On December 12, 2020, five years after the Paris Agreement was created, 76 heads of state and government met virtually in the Climate Ambition Summit, co-hosted by the United Nations, United Kingdom, and France. It comes in lieu of the postponed 26th Conference of Parties (COP26) that would have been held in Glasgow last month had it not been for the COVID-19 Pandemic.
The Climate Ambition Summit is not only unique in its virtual format and status as the only major climate meeting of the year—again due to the Pandemic—but it has also made it so that there are conditions that leaders have to meet to be able to take part. Due to the virtual nature of the Summit, it was essentially a series of videos of world leaders highlighting the commitments they have made to tackle climate change. As stated by the United Nations Environment Program (UNEP), “There will be no space for general statements.”
Indeed, a number of countries had apparently submitted expressions of interest but were not invited to send their videos. UN officials are practicing discretion with regards to those countries who were turned down, however, it seems that countries with very high emissions, such as Australia and Brazil, were not permitted to submit their videos. In essence, only those countries putting forward both consequential and new climate pledges were able to take part.
Perhaps the Summit’s most anticipated speaker was Chinese leader Xi Jinping, whose surprise declaration in September of China’s aim to become carbon neutral by 2060 had kickstarted the Summit. Though many were hoping Xi would announce 2025 as the concrete date by which emissions would peak, such a pledge did not materialize. Nonetheless, the pledges that Xi made were still received in a positive, albeit cautious, manner, as being in the right direction.
Other pledges that can be seen as significant were those of the UK and the EU. Though the UK had announced its pledge to raise its 2030 emissions reduction target to 68%, the state of the EU’s pledge was only finalized the day before the Summit, in a meeting of EU leaders in the European Council. The EU, nevertheless, came bearing good news, having been able to agree to raise its emissions reduction goal by 2030 from 40% to 55%.
New pledges came from other countries as well, with Argentina promising to achieve net-zero emissions by 2050 and Canada pledging to raise its 2030 goals and raise the price of carbon. Furthermore, Pakistan also declared that by 2030, it would halt coal power plants and pledged to increase its share of clean energy to 60% by that time.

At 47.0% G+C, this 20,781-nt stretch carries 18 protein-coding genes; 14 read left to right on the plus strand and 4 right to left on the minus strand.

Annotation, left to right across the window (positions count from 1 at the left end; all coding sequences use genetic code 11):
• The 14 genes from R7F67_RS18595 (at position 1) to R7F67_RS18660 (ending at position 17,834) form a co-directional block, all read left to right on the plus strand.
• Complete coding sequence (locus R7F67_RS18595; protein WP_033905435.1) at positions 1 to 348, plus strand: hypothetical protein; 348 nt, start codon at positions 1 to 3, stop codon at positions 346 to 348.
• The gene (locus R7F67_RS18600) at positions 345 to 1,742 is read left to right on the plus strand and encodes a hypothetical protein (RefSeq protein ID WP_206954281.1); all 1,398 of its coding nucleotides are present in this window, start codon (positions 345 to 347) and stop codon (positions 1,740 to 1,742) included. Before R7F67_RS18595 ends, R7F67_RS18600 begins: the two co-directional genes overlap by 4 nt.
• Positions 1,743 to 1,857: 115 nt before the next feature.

One country whose absence was particularly noted was the United States, which under the Trump administration had withdrawn from the Paris Agreement, but now with the nearing inauguration of President-elect Biden, it appears as if this situation will prove to be short-lived. Biden tweeted on the day of the Summit that the US would be rejoining the Paris Agreement in 39 days, on January 20—inauguration day.
Despite such new pledges and positive developments, UN Secretary-General Antonio Guterres was not satisfied, saying, “Paris promised to limit temperature rise to as close to 1.5 degrees as possible. But the commitments made in Paris were far from enough to get there. And even those commitments are not being met.”
Indeed, based on the annual Emissions Gap Report produced by UNEP, the world is on course for warming upwards of 3 degrees within this century. While many welcome the increasing targets set by countries, where according to the UK 24 countries have announced net-zero emissions commitments, it is clear that this is not enough to keep global temperature rise below 1.5 degrees.
A specific area which can be said to be characterized more by underperformance is that of the climate finance pledge by wealthy countries, which was supposed to reach $100 billion this year, but according to OECD data on 2018, is at $78.9 billion. Even this number seems to be the best-case scenario due to the impact the Pandemic has had on countries’ economies.
Such skimming down on the climate pledge leads to serious concern because this pledge is meant to address the needs of developing countries. In the case where such finance is not adequately mobilized, developing countries—particularly in Africa—may decide that they would rather exploit the fossil fuel reserves they hold.
While ambition when it comes to national net-zero targets, even in the midst of a pandemic, seems to be promising, a similar level of commitment is difficult to detect in the area of climate finance geared toward supporting developing countries. As Mohamed Adow, director of the think tank, Power Shift Africa, has said, "It’s striking how many countries are still missing when the urgency of addressing climate breakdown has never been clearer. COVID-19 may have occupied the headlines, but 2020 has seen floods, hurricanes and droughts continue apace throughout the world."